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Music as pedagogic discourse: An ethnographic case study of one Year 9 class of pupils and their music teacher in a South Wales secondary school.

posted on 2022-10-20, 16:19 authored by Ruth Wright


This thesis seeks to examine the nature of pedagogic discourse in Music and its

relationship to pupils' inclinations to persevere with it as a subject after Key Stage 3. An

ethnographic case-study was conducted in one South Wales secondary school, referred

to as Aberquaver High School, focusing on one class of Year 9 pupils, 9C, and their

music teacher, Mrs- Metronome. It reflects my experience of entering the study as a

music professional and teacher educator and leaving it with a commitment to the

necessity to work from appropriate theory, in this case that of Bernstein and,

subsidiarilly, Bourdieu, through adequate empirical means. In seeking to understand 9C

pupils' intentions to carry on with Music at Key Stage 4, a conceptual apparatus was

required with reach that carried from consideration of how knowledge and policy in the

primary context originates and was shaped or recontextualised through a variety of

offìcial and pedagogic agencies so that it became the text, in this case the programme of

study that constitutes Key Stage 3 National Curriculum Music, from which schools and

teachers, including Aberquaver and Mrs Metronome, read.

Specifically, this study attempts to 'stretch' the boundary between recontextualisation

and reproduction, suggesting that there is no sharp line between those who shape

subjects and deliver them. Mrs Metronome allowed, as teachers are by schools in our

system, to impose her own judgements on her small department's work, brought a

professional dynamic to its pedagogy that could not simply be 'read' from officially

required Music in Wales. A product of Western Art Music tradition and teacher

education, she valued other musics. Constrained by school organisational imperatives,

themselves upshots of National Curriculum and assessment requirements, particularly

as to time, her long service, personal acumen and subject success had allowed her to

accumulate relative resource riches in terms of instruments and ICT facilities- These

were the basis for her characteristic rejigging of more conventional group based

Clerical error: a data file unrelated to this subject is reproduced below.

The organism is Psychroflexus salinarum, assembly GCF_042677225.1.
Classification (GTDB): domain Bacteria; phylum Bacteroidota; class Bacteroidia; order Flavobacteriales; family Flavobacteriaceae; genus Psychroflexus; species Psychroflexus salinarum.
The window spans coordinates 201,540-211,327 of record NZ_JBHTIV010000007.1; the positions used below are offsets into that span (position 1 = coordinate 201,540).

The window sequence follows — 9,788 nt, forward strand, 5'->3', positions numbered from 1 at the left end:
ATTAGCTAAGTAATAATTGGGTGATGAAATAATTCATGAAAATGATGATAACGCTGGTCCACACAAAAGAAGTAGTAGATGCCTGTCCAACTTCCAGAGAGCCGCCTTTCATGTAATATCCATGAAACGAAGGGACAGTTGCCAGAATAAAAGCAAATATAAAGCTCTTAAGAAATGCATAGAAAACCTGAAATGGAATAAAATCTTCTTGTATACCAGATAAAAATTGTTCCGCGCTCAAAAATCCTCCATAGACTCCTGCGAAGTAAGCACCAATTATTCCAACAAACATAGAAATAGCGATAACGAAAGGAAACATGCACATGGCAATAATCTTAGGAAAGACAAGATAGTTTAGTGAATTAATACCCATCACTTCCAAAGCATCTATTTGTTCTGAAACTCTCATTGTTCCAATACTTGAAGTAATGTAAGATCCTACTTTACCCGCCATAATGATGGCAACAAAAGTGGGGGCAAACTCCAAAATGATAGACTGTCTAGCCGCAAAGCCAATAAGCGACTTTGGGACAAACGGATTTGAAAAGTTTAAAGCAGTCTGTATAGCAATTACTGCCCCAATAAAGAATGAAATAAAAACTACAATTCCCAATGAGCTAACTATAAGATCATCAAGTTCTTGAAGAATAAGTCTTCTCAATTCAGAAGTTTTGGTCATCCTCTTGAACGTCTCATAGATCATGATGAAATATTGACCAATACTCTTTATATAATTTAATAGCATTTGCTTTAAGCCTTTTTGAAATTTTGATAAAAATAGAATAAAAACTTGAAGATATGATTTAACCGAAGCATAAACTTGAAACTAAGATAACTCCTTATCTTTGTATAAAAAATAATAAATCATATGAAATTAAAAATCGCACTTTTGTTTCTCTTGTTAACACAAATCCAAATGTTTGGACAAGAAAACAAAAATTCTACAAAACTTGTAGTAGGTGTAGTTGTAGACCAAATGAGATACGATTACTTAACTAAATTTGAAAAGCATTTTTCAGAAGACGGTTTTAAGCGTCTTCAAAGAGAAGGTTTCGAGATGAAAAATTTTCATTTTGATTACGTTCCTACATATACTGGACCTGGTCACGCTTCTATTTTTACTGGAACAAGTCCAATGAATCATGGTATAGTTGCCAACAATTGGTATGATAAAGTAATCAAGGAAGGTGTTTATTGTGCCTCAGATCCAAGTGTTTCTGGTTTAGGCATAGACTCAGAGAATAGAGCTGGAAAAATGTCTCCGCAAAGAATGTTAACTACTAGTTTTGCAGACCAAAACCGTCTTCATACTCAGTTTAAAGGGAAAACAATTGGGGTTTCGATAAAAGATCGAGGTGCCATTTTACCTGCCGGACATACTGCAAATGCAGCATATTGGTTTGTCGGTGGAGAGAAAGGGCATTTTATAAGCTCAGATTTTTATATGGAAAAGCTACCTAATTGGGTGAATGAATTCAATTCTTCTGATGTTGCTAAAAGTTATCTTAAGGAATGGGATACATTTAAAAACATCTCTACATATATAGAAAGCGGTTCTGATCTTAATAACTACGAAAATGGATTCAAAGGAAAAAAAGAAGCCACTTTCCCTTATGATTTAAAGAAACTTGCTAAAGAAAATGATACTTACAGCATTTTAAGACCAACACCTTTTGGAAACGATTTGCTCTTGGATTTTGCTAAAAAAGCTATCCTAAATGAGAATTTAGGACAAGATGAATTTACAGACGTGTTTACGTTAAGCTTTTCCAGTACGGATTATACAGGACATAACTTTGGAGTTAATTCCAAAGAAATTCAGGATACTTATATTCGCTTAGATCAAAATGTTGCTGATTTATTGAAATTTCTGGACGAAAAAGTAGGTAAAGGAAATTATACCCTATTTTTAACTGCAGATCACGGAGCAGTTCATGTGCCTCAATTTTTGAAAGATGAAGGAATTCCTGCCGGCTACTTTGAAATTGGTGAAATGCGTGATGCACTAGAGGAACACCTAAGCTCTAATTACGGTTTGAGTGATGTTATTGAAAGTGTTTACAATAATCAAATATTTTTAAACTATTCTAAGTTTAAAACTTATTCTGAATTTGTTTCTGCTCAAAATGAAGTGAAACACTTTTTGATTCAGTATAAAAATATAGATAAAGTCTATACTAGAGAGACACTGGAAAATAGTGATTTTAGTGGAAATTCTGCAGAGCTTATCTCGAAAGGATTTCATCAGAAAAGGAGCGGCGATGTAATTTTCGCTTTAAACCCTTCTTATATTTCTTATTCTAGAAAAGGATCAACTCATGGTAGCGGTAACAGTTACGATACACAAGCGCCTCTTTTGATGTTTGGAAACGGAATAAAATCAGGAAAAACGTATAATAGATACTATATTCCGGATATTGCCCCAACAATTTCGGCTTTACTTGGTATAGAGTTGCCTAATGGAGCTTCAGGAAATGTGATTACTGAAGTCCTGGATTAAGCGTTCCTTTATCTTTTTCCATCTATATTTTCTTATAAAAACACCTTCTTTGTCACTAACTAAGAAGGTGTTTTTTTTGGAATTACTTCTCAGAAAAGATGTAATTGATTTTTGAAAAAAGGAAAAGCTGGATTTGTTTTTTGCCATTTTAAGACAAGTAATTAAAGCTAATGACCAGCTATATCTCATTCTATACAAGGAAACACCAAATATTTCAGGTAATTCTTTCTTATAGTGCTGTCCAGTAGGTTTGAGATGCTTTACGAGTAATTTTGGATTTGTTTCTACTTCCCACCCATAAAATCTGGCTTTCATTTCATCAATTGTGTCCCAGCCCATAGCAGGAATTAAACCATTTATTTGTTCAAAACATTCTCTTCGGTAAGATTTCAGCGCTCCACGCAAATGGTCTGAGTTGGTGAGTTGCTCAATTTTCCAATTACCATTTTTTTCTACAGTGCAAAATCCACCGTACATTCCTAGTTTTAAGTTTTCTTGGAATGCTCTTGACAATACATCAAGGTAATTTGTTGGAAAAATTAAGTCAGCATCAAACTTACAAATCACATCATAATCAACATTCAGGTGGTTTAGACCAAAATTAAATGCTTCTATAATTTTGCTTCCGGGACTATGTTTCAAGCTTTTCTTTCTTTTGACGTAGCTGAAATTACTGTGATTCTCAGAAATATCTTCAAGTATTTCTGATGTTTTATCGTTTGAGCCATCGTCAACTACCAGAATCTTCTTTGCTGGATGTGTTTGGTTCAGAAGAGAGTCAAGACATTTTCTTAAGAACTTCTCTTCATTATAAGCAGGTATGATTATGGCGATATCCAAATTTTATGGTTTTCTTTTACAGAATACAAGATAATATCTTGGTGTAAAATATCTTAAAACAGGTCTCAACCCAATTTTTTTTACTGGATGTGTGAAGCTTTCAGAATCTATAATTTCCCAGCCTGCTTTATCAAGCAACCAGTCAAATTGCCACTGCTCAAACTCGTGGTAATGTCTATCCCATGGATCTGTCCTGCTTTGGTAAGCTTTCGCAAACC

classroom music, coupled with the ability and desire to imbue each pupil with

instrumental skills in a pedagogy strongly centred on music performance and its

evaluation. Such an approach still appeared to have differential gender and social class

effects in a prevailing peer and wider cultural climate of popular and other non classical

musical forms. Despite the variety of musical genres included in her curriculum and her

department's resource wealth, for some pupils, particularly boys, it was not sufficiently

'real music', especially for those denied access to 'real' instruments. Though most young

people avow the importance of music to their lives, in a prevailing climate of the

'usefulness' and vocational sígnificance of school subjects, its choice as a Key Stage 4

subject, here and elsewhere, tend to be further constrained by the limits of school option

choice systems. Nonetheless, Music at Aberquaver still managed to engage

disproportionate numbers across the ability range at GCSE in comparíson with other

Welsh secondaries and achieve good standards. It is argued that these were a function

of Mrs Metronome's recontextualised pedagogic discourse and practice.

Policy is a complex series of events and understandings in need of theoretical

elaboration rather than evaluation tinged, evidence base that is about rather than for

policy change and implementation. The study contains messages for teaching

colleagues, school administrators, teacher educators and other conventionally defined

offìcial and pedagogic recontextualisers, as well as national policy makers, about what

makes better Music that more pupils wish to persevere with for longer. Further research

is, however, required to extend the scope of the present study and examine the

transferability of the findings to other locations.



  • School of Education and Social Policy

Qualification level

  • Doctoral

Qualification name

  • PhD

Publication year


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